Published: 23rd March 2018
When you're gay, your gender is under scrutiny. Not your work: Kolkata teacher after sacking
After being denied a teaching position when he shifted from full-time to part-time employment, gay teacher Avijit Kundu says he has no plans to sue the school just yet
Avijit Kundu has over a decade's experience in teaching and in all those years there hasn't been a time when he has not been prone to crass comments about his sexuality. Over the years, he has learned to cope with this bullying but he didn't think there would ever be a time when he would be fired for being gay. As earlier reported, Kundu was terminated from the Kolkata school he was teaching in a day after he released his book on his experiences of coming out as a homosexual man in India.
A qualified engineer, Kundu has worked in a number of engineering colleges before choosing to teach in schools, "Growing up I always wanted to learn dance but I never had the chance to because of people's biases about men taking up dances like Bharatnatyam. So it was only after I started working was I able to pursue dance. So I decided that working in a school would be less hectic," Kunda explained.
They didn't mind his choice of sexuality at first
It was with the intention of pursuing dance on the side that Kundu decided to give up on his career as a lecturer and decided to join the Calcutta International School as a teacher. Kundu said he initially applied to be a dance teacher at the school but when they mentioned that they were looking for a Math and a Physics teacher, he offered to teach those subjects. "The Principal was happy to give me the job but I still insisted that I be allowed to play a role in the cultural activities as well because dance was really important to me. She said she would be glad if I took up that role too," he said.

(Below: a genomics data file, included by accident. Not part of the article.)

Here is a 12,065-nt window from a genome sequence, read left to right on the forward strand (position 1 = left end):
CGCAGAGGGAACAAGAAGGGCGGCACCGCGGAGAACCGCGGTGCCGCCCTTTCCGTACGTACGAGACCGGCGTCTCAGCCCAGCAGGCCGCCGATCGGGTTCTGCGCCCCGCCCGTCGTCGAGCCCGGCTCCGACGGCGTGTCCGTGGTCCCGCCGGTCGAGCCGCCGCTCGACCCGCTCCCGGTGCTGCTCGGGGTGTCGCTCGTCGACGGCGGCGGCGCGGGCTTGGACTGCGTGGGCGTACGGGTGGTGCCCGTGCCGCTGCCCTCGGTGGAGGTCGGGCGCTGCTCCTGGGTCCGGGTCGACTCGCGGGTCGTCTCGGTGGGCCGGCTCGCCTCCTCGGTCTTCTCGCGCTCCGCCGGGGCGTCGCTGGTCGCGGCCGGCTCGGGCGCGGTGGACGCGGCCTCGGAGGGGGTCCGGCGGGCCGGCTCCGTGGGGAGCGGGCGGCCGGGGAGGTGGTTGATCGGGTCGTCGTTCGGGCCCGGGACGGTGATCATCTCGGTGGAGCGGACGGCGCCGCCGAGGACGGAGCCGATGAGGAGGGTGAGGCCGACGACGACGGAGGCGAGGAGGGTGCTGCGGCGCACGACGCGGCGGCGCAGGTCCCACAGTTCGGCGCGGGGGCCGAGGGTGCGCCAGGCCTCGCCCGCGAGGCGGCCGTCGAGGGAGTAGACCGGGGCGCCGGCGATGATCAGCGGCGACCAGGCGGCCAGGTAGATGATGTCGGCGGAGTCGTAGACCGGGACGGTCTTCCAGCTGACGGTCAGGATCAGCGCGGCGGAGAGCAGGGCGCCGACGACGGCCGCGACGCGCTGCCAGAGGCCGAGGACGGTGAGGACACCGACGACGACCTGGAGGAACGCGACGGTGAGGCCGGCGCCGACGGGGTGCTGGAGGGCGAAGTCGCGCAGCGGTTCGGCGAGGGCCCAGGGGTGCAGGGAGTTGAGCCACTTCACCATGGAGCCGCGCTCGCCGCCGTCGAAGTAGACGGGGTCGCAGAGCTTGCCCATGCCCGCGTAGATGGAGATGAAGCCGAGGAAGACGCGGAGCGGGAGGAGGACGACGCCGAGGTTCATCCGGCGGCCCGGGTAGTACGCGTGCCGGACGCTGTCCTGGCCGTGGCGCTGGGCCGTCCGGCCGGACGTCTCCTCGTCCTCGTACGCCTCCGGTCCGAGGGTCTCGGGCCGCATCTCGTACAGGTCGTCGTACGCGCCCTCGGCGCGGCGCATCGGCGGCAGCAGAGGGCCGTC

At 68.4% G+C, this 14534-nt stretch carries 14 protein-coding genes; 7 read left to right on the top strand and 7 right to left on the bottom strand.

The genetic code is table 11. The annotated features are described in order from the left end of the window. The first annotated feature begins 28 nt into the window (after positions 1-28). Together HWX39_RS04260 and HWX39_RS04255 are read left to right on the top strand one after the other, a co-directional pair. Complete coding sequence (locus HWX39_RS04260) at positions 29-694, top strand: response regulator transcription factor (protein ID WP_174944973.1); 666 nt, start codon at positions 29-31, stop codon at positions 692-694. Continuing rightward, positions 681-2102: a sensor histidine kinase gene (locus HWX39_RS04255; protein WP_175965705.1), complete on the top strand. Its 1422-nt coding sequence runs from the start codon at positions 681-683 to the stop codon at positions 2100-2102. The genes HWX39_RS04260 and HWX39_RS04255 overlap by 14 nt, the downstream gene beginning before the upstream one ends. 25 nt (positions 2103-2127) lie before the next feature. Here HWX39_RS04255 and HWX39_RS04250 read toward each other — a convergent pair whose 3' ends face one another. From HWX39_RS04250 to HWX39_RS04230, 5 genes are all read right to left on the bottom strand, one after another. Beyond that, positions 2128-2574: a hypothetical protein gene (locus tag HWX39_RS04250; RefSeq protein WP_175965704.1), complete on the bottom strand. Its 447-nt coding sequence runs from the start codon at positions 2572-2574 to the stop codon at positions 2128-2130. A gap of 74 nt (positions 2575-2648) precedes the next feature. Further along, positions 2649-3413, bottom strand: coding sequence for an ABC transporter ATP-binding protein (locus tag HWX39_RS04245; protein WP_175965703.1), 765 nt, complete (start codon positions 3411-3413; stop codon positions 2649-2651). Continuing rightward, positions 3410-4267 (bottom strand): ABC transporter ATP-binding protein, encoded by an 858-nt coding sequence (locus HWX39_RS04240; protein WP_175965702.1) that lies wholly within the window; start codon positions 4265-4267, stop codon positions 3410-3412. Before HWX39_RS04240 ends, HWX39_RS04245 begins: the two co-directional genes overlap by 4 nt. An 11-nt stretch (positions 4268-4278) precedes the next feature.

Multifaceted: Kundu had taught in engineering colleges for many years before deciding to pursue teaching in a school.
Unlike his earlier experiences, Kundu was happy to find that he did not face any harassment or open discrimination from his fellow colleagues,"In my past experiences in engineering colleges the discrimination was very open. I had a very hard time as harassment was a daily affair. People would mock me for my sexuality. Here, it was different, the colleagues were quite accommodating and the students were also nice to me."
Did making kids watch a movie on transgenders trigger this?
So when did it all start going wrong? Kundu said in August the principal summoned him and questioned him about a short film of his that had been uploaded to YouTube. "The film was based on the life of a transgender and it was made to spread awareness on LGBTQ rights. The Principal asked me if I had asked any of the students to watch the film because the parents had complained that I had forced them too," he said. Shocked at the being asked the question, Kundu responded to him saying that he did no such thing and the students might have been curious and googled him, "YouTube is a public forum, they must have seen my dance videos and the short film. There is no way for me to stop them from watching something available on a public forum." The Principal accepted his answer and let him be.
Kundu said he was questioned again a couple of months later about another incident, "I was told that there had been complaints about me "touching" boys, they asked if I had patted a student's back during the exam invigilation. I might have as a gesture of appreciation but I have never made anyone uncomfortable - this again I was told was a complaint from parents."
Lifelong dream: Kundu started to learn dance only after he started working and therefore wanted to pursue it on the side
'Be careful' they told him
Kundu was then asked by the principal to "be careful". However, things had begun to go well till his book in February. The teacher said he had applied for a part-time teacher's position because he wanted to concentrate on dance more, "My application was approved and we charted out a new plan and schedule. Everything was going as planned till the book released. And suddenly they said there was no position for a part-time teacher and I was asked to leave," he explained.
For now, Kundu has no plans of suing the school, he wants to wait for a response from them. "I want them to realise what they have done amounts to workplace harassment and gender discrimination. I'm from a family that is sort of well to do and I take tuition so I still make some money. What about hundreds of others who would have been completely ruined by a sudden decision like this? Even now if I have to apply to another school, it's not going to be easy because of this incident," he added. "Till now there has been no trouble with me when it comes to academics. It's the same for others from the LGBTQ community. Our work is never the problem, our identity is. Our gender is under constant scrutiny and judgement. Our work, talent and skills is never taken into consideration," he said.